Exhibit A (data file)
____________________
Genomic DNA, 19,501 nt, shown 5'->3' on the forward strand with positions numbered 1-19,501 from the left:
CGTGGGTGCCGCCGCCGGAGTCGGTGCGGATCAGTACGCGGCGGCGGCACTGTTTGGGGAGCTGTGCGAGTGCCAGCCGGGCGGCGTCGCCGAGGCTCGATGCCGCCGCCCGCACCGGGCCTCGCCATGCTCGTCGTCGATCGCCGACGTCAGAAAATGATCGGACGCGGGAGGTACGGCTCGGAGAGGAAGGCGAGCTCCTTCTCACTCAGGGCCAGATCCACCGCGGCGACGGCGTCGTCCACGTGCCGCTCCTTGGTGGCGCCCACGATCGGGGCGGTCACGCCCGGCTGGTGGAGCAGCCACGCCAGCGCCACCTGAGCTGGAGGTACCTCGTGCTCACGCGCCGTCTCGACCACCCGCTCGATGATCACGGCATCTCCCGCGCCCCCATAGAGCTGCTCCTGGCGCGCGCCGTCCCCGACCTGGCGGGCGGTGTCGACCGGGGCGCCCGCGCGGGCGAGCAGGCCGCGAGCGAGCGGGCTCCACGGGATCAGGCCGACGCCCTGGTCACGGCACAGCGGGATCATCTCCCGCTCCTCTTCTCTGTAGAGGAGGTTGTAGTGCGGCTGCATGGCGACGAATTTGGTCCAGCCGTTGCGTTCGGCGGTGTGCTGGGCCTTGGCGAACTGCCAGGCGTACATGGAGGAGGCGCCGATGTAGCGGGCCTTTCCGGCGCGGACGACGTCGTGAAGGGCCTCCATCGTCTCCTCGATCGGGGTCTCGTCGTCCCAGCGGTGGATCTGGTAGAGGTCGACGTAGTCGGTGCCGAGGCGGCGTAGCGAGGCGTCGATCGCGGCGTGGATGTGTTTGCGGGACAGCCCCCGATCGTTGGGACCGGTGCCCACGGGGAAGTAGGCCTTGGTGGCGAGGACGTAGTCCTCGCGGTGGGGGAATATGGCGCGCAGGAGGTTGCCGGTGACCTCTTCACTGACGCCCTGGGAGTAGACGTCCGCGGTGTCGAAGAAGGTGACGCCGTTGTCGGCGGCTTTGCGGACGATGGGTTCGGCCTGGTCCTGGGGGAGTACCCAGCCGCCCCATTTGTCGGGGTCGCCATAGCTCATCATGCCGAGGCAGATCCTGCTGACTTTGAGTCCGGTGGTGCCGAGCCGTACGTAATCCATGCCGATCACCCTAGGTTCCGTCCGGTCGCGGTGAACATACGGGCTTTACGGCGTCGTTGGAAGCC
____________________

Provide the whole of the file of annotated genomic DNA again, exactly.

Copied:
Genomic DNA, 19,501 nt, shown 5'->3' on the forward strand with positions numbered 1-19,501 from the left:
CGTGGGTGCCGCCGCCGGAGTCGGTGCGGATCAGTACGCGGCGGCGGCACTGTTTGGGGAGCTGTGCGAGTGCCAGCCGGGCGGCGTCGCCGAGGCTCGATGCCGCCGCCCGCACCGGGCCTCGCCATGCTCGTCGTCGATCGCCGACGTCAGAAAATGATCGGACGCGGGAGGTACGGCTCGGAGAGGAAGGCGAGCTCCTTCTCACTCAGGGCCAGATCCACCGCGGCGACGGCGTCGTCCACGTGCCGCTCCTTGGTGGCGCCCACGATCGGGGCGGTCACGCCCGGCTGGTGGAGCAGCCACGCCAGCGCCACCTGAGCTGGAGGTACCTCGTGCTCACGCGCCGTCTCGACCACCCGCTCGATGATCACGGCATCTCCCGCGCCCCCATAGAGCTGCTCCTGGCGCGCGCCGTCCCCGACCTGGCGGGCGGTGTCGACCGGGGCGCCCGCGCGGGCGAGCAGGCCGCGAGCGAGCGGGCTCCACGGGATCAGGCCGACGCCCTGGTCACGGCACAGCGGGATCATCTCCCGCTCCTCTTCTCTGTAGAGGAGGTTGTAGTGCGGCTGCATGGCGACGAATTTGGTCCAGCCGTTGCGTTCGGCGGTGTGCTGGGCCTTGGCGAACTGCCAGGCGTACATGGAGGAGGCGCCGATGTAGCGGGCCTTTCCGGCGCGGACGACGTCGTGAAGGGCCTCCATCGTCTCCTCGATCGGGGTCTCGTCGTCCCAGCGGTGGATCTGGTAGAGGTCGACGTAGTCGGTGCCGAGGCGGCGTAGCGAGGCGTCGATCGCGGCGTGGATGTGTTTGCGGGACAGCCCCCGATCGTTGGGACCGGTGCCCACGGGGAAGTAGGCCTTGGTGGCGAGGACGTAGTCCTCGCGGTGGGGGAATATGGCGCGCAGGAGGTTGCCGGTGACCTCTTCACTGACGCCCTGGGAGTAGACGTCCGCGGTGTCGAAGAAGGTGACGCCGTTGTCGGCGGCTTTGCGGACGATGGGTTCGGCCTGGTCCTGGGGGAGTACCCAGCCGCCCCATTTGTCGGGGTCGCCATAGCTCATCATGCCGAGGCAGATCCTGCTGACTTTGAGTCCGGTGGTGCCGAGCCGTACGTAATCCATGCCGATCACCCTAGGTTCCGTCCGGTCGCGGTGAACATACGGGCTTTACGGCGTCGTTGGAAGCC